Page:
The best things about this remake of Beauty and the Beast are the new songs and scenes that made me momentarily forget that I had seen this film many times before. There is still some magic here, literally in the case of the presence of Agathe, the Enchantress (Hattie Morahan). If only it could have been sustained a little longer (i.e. with more singing, as I suggested earlier). 

In the end, what pushes Beauty and the Beast over the line to ***+ are the end-credits, among the best I’ve ever seen or listened to. My mug is up. 

Sunday, 2 April 2017

Paterson



An ordinary week in the ordinary life of an ordinary bus driver named Paterson in the ordinary city of Paterson, New Jersey. Paterson does basically the same thing day after day, returning home to his partner and their dog, straightening the mailbox in front of their small house, and then walking the dog to the neighbourhood bar, where he stops for a beer and a chat with the bartender.

Wow.

No, seriously, WOW! The latest film by Jim Jarmusch, which was released last year but didn’t find its way to Winnipeg until now, is so full of ideas and symbols and empathy and the joy and necessity of creativity in everyday life that it completely overwhelmed me. Fortunately, Janelle was there to explain all the symbolism to me (the yin and the yang, the opposites that need each other for wholeness, the duality that’s a necessary part of our daily life), something which few critics seemed to pick up on (though they all loved the film). 

Paterson is no ordinary film. From beginning to end, it is a beautiful poem about the life of an extraordinary poet. Yes, I lied. Paterson, played to perfection by Adam Driver, is no ordinary bus driver. He’s a poet who starts each day by writing a poem in his secret notebook. His partner, Laura (Golshifteh Farahani), tells him he should get his poems published, or at least make a copy of them, but that’s not who he is. Paterson doesn’t see himself as a poet. He’s a bus driver who carefully observes everything around him and writes down reflections as poems because he loves poetry. He has no dreams of fame, unlike Laura, who has many dreams (and is obsessed with the colours back and white - the opposites that need each other).

In that ordinary week, Paterson will actually have a number of extraordinary encounters and experiences, some good and some not so good. For some people, the discouragement of the ‘not-so-good’ would be overwhelming, but Paterson somehow finds a balance between the opposites of inspiration and dispiritedness, as he finds a balance in his encounters with an incredibly diverse group of people, representing a variety of ethnic groups and personality styles. We all need each other.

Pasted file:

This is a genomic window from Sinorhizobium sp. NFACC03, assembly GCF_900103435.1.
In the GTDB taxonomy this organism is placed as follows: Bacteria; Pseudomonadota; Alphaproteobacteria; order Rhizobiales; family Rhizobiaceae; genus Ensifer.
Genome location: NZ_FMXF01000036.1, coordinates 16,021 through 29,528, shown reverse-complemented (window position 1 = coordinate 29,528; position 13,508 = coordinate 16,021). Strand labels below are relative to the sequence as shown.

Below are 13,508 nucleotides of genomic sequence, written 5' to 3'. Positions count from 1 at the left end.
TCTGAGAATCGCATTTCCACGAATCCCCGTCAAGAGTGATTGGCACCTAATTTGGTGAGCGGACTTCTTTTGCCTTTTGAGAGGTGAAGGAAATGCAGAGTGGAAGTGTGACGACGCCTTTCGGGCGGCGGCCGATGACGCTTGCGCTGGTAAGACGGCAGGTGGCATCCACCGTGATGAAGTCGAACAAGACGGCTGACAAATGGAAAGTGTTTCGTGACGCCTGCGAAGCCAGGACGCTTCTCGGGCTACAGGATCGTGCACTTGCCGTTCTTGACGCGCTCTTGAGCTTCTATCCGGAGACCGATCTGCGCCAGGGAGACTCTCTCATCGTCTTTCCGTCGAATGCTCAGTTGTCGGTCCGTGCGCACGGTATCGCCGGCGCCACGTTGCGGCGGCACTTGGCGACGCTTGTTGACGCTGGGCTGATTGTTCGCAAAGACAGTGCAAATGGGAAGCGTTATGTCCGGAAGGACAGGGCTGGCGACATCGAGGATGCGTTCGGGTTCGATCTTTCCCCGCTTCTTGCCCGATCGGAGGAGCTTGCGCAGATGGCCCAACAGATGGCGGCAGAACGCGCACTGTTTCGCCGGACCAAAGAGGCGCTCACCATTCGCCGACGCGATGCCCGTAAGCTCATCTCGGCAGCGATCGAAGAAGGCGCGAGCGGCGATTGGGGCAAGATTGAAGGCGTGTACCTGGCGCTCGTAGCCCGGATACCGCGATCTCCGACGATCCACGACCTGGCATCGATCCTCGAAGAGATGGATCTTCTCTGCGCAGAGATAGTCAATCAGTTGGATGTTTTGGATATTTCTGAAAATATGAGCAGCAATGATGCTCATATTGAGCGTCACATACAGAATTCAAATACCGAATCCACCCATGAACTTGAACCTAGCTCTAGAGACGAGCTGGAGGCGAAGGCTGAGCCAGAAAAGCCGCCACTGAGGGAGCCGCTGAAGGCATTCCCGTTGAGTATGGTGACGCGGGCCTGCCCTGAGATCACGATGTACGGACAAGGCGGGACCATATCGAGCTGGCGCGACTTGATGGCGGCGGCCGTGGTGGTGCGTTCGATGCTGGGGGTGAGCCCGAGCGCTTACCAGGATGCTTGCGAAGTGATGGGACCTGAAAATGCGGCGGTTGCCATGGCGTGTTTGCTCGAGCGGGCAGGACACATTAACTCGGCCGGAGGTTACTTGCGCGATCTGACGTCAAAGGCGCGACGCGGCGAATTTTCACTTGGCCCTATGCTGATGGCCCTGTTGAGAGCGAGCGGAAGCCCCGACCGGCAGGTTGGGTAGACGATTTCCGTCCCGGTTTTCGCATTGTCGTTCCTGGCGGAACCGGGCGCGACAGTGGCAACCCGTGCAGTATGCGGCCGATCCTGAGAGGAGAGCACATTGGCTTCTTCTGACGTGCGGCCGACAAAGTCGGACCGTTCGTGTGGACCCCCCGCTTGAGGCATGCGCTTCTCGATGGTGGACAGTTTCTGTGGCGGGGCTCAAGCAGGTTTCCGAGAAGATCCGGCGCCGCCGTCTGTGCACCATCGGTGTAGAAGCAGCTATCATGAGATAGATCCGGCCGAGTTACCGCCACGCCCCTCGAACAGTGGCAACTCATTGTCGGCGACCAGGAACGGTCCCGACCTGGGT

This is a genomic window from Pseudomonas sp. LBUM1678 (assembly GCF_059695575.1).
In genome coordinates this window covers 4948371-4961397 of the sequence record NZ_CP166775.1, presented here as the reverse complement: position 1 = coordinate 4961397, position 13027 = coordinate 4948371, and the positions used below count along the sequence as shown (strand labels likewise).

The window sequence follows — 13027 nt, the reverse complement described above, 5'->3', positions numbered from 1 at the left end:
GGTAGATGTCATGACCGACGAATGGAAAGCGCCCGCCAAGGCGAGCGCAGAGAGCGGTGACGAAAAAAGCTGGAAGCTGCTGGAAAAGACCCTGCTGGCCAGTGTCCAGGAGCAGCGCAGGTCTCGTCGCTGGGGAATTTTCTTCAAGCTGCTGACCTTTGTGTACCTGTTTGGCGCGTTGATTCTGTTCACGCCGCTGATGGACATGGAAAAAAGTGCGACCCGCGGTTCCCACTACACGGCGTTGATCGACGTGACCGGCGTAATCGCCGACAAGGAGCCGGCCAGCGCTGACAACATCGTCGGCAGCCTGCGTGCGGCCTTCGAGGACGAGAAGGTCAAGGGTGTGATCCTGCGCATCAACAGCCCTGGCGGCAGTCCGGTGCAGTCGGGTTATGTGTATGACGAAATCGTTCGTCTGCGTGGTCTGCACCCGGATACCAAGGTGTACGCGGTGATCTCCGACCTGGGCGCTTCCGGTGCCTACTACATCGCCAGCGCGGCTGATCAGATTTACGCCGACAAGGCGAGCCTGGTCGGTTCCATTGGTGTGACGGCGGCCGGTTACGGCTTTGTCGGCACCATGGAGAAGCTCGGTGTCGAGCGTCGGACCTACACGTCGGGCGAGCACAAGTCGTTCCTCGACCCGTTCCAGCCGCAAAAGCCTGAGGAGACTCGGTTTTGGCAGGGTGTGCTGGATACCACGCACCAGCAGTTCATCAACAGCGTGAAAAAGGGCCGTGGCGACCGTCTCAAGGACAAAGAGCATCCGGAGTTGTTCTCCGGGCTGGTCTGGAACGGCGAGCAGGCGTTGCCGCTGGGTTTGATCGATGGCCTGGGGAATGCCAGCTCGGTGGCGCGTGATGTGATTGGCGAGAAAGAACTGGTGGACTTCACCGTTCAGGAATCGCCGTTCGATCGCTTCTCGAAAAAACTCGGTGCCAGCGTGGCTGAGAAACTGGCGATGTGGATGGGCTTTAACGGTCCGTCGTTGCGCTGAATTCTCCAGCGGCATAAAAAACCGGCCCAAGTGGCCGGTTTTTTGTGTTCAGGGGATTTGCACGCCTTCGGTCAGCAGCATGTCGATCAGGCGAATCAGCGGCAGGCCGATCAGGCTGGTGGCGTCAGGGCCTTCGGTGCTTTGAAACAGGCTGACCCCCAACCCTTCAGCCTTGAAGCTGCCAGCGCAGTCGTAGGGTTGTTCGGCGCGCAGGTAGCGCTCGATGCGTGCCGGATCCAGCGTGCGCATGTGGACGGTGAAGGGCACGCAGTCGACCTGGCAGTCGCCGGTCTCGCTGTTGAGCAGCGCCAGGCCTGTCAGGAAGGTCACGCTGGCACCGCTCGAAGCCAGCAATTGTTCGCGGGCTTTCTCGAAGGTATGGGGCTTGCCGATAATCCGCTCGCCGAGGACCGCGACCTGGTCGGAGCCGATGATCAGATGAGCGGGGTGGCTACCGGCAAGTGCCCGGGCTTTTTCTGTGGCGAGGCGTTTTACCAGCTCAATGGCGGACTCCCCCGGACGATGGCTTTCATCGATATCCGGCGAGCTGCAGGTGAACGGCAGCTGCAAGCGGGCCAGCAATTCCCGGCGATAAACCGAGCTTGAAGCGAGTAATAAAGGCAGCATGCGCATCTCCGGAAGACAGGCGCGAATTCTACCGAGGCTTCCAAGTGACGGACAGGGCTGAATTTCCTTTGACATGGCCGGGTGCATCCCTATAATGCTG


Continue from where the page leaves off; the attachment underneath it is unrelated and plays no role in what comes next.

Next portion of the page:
Above all (for me), the film is about the need for each of us to be creative, regardless of how ordinary our lives are.

The cinematography in Paterson is gorgeous, revealing the hidden beauty around every corner of ordinary Paterson, New Jersey. The score by Jarmusch’s band, SQÜRL, as always, provides the perfect compliment to the story. The acting is solid throughout, with a special nod to Barry Shabaka Henley as Doc, the bartender. 

Paterson is yet another magical film from Jarmusch, though it's not as magical or marvellous as Jarmusch’s last film, Only Lover Left Alive, which is among my all-time favourites. Paterson gets ****. My mug is up and, since it was only released in Canada well into 2017, Paterson is assured a place in my top ten films of the year. 

Saturday, 1 April 2017

The Sense of an Ending



The Sense of an Ending, directed by Ritesh Batra (written by Nick Payne, based on the novel by Julian Barnes), is a quiet British drama about a 60-something man in London (Tony Webster, played by Jim Broadbent), who sells and repairs Leica cameras, talks regularly with his ex-wife (Margaret, played by Harriet Walter) and accompanies his daughter, Susie (Michelle Dockery) to her Lamaze classes. Tony isn’t a very friendly or likeable person, but he tries to behave properly and lead a good life. Then one day he receives a letter from a lawyer indicating that the diary of his best friend in college has been left to him in a will. Unfortunately, the woman who is in possession of the diary refuses to part with it. 

Suddenly confronted with memories long forgotten or repressed, Tony turns to a reluctant Margaret for support. As he recounts his college days and tries to track down the diary, Tony will learn things about himself that will change his life.

Broadbent is perfectly cast and I enjoyed every minute of his performance. The entire film follows Tony, though much of the time he is played by Bill Howle (Tony’s younger self). Veronica Ford, a major character in Tony’s college life, is played by Freya Mavor (and by Charlotte Rampling when older). The acting in the present-day part of the film is universally outstanding, but the acting of the younger folks doesn’t match up. Indeed, the film’s key flaw is that its many flashbacks are much less interesting, despite the revelations, than the story of Tony’s present life. 

Many of the scenes from that present life are filmed in Highgate, where I lived for seven and a half years, which made the film particularly fun to watch. 

The Sense of an Ending is far from perfect, with the flashbacks contributing to a sense of uneven pacing, but it’s a wonderfully humanizing story with a great actor at its core and gets a solid ***+ from me. My mug is up.